Simple Progress Bar for Arduino and LCD

Introduction: Simple Progress Bar for Arduino and LCD

About: Kitchen fitter by trade, project builder and lifelong learner by choice.

This instructible is to show you how to implement a simple progress bar into your code to graphically show the progress of a process.

There is very little needed in the way of code and supplies. The bare bones code I have supplied can be used as a starting point for your project, or you can transfer the appropiate code into your own established project.

UPDATE: Under the code section, there are 2 ardunio files. The 'Progress_bar' file is the original. This is streamlined code that only work in a linear count.

The 'Progress_bar_MK2' file has added code in the function that allows a bar display even with random numbers. I have included a small random number routine to show how it works. Use this version if you are using random or unpredictable values.

Supplies

To run this, all you need is an Arduino and an LCD.

(My LCD is I2C, but as long as your display supports the appropriate print() and write() commands, it should also work)

Step 1: The Code

The code supplied is heavily commented, but just for clarification, here are the main points to get this running:

The following lines set up the I2C for the liquid crystal display. If your code is not exactly the same, it may still work if it uses the same commands.

#include <Wire.h>

#include <LiquidCrystal_I2C.h>

This line sets up the LCD with the correct address and sets the size. Depending on your module, the address and size may be different.

LiquidCrystal_I2C lcd(0x27, 16, 2);

There are 6 byte arrays. In each array, there are 7 bytes and each byte has 5 bits (the 3 leading zeros dont count). These are what is used to display the sections of the progress bar.

byte zero[] = {<br>  B00000,
  B00000,
  B00000,
  B00000,
  B00000,
  B00000,
  B00000,
  B00000
};
byte one[] = {
  B10000,
  B10000,
  B10000,
  B10000,
  B10000,
  B10000,
  B10000,
  B10000
};
byte two[] = {
  B11000,
  B11000,
  B11000,
  B11000,
  B11000,
  B11000,
  B11000,
  B11000
};
byte three[] = {
  B11100,
  B11100,
  B11100,
  B11100,
  B11100,
  B11100,
  B11100,
  B11100
};
byte four[] = {
  B11110,
  B11110,
  B11110,
  B11110,
  B11110,
  B11110,
  B11110,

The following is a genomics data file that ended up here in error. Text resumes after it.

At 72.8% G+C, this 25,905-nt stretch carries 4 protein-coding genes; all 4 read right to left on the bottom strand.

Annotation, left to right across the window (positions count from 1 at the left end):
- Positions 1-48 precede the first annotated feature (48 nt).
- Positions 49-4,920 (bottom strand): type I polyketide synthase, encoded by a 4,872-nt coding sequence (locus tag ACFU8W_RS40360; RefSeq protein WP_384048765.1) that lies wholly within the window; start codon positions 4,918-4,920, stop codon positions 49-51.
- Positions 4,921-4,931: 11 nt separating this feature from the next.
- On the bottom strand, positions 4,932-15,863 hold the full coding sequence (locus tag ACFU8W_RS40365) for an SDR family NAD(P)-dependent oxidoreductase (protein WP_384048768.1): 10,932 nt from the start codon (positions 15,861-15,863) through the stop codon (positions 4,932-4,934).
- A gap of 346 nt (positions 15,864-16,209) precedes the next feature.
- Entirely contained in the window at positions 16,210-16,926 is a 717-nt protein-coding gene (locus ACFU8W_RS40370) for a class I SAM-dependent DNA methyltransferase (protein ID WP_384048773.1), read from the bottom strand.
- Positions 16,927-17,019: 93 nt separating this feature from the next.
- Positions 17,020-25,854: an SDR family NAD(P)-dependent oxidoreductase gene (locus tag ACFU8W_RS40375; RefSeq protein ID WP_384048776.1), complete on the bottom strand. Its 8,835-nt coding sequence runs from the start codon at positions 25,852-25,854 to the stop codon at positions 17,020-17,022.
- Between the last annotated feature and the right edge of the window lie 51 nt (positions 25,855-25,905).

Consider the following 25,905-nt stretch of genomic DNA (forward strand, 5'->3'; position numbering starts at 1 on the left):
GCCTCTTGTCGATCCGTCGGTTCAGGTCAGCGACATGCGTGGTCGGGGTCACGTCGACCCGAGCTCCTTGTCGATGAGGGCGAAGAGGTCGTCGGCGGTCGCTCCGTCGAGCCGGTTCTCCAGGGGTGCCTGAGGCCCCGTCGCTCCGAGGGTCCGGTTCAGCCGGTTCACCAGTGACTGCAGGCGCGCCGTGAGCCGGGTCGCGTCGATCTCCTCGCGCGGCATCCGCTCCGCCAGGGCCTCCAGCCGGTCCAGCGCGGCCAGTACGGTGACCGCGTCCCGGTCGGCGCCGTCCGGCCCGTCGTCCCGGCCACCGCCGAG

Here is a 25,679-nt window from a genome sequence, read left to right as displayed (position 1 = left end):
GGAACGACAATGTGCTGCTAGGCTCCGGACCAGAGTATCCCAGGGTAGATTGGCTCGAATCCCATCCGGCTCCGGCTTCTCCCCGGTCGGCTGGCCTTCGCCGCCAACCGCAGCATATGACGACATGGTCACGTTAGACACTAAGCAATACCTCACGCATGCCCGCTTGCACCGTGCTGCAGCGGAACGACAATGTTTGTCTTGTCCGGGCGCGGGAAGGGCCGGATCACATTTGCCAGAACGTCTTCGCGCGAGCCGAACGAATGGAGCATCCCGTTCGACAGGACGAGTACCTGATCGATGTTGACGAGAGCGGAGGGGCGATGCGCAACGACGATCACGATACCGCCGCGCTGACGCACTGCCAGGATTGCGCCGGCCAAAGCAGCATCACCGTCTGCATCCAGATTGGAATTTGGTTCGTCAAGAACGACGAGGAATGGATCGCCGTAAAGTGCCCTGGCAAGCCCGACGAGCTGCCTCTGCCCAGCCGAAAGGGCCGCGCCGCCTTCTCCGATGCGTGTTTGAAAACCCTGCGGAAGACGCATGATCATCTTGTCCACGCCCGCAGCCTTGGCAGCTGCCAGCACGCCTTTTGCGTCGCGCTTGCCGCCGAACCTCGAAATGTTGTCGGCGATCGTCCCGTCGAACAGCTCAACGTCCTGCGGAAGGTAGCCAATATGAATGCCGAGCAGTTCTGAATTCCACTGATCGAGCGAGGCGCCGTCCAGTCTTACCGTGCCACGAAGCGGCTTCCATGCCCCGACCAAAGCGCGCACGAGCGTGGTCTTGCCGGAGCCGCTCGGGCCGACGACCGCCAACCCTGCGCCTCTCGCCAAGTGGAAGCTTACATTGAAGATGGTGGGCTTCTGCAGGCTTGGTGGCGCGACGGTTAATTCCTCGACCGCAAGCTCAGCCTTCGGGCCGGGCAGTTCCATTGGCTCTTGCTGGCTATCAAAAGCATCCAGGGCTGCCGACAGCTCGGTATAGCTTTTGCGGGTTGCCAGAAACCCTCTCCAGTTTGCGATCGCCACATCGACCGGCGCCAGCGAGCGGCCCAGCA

B11110
};
byte five[] = {
  B11111,
  B11111,
  B11111,
  B11111,
  B11111,
  B11111,
  B11111,
  B11111
};

Moving onto the setup() section, we initialise the LCD and then allocate each byte array to a number

lcd.begin();
lcd.createChar(0, zero);
lcd.createChar(1, one);
lcd.createChar(2, two);
lcd.createChar(3, three);
lcd.createChar(4, four);
lcd.createChar(5, five);

Once all the above is done, we only need 1 call from our code to display the current progress of the bar. The 3 argumens required are the current number, the total count and the line you want to print to in the LCD.

updateProgressBar(i, 100, 1);

This calls the following method (version 1 code).

void updateProgressBar(unsigned long count, unsigned long totalCount, int lineToPrintOn)<br> {
    double factor = totalCount/80.0;          
    int percent = (count+1)/factor;
    int number = percent/5;
    int remainder = percent%5;
    if(number > 0)
    {
       lcd.setCursor(number-1,lineToPrintOn);
       lcd.write(5);
    }
   
       lcd.setCursor(number,lineToPrintOn);
       lcd.write(remainder);   
 }

Or this (version 2 code):

void updateProgressBar(unsigned long count, unsigned long totalCount, int lineToPrintOn)<br> {
    double factor = totalCount/80.0;          
    int percent = (count+1)/factor;
    int number = percent/5;
    int remainder = percent%5;
    if(number > 0)
    {
      for(int j = 0; j < number; j++)
      {
        lcd.setCursor(j,lineToPrintOn);
       lcd.write(5);
      }
    }
       lcd.setCursor(number,lineToPrintOn);
       lcd.write(remainder); 
     if(number < 16)	//If using a 20 character display, this should be 20!
    {
      for(int j = number+1; j <= 16; j++)  //If using a 20 character display, this should be 20!
      {
        lcd.setCursor(j,lineToPrintOn);
       lcd.write(0);
      }
    }  
 }

I have heavily commented the code and give a greater description in the video, but essentially it works out the full and part columns that need to be displayed, from the arguments given and uses those to print the appropriate bar onto the screen, starting from the left hand side and on the line given in the argument. The full width of the screen is used.

Step 2: Possible Changes to Play With

The code supplied just displays simple bars accross the screen, but you could alter the byte arrays to print something different. You could shorten the height (by making the top and bottom bytes all zeros. You could try and make arrows instead?

Also, if you wanted to reduce the widch on the screen, it is also possible.Just reduce the 80.0 given in the code to represent the number of columns. If you want to use 1/2 the screen, this would become 40.0 instead.

If you want the bar the start in column 2 instead of column zero, place an offset into the setCursor commands, so:

lcd.setCursor(number-1,lineToPrintOn)

Would become:

lcd.setCursor((number+2)-1,lineToPrintOn)

And:

lcd.setCursor(number,lineToPrintOn);

Would become:

lcd.setCursor((number+2),lineToPrintOn);

I hope it helps in your project.

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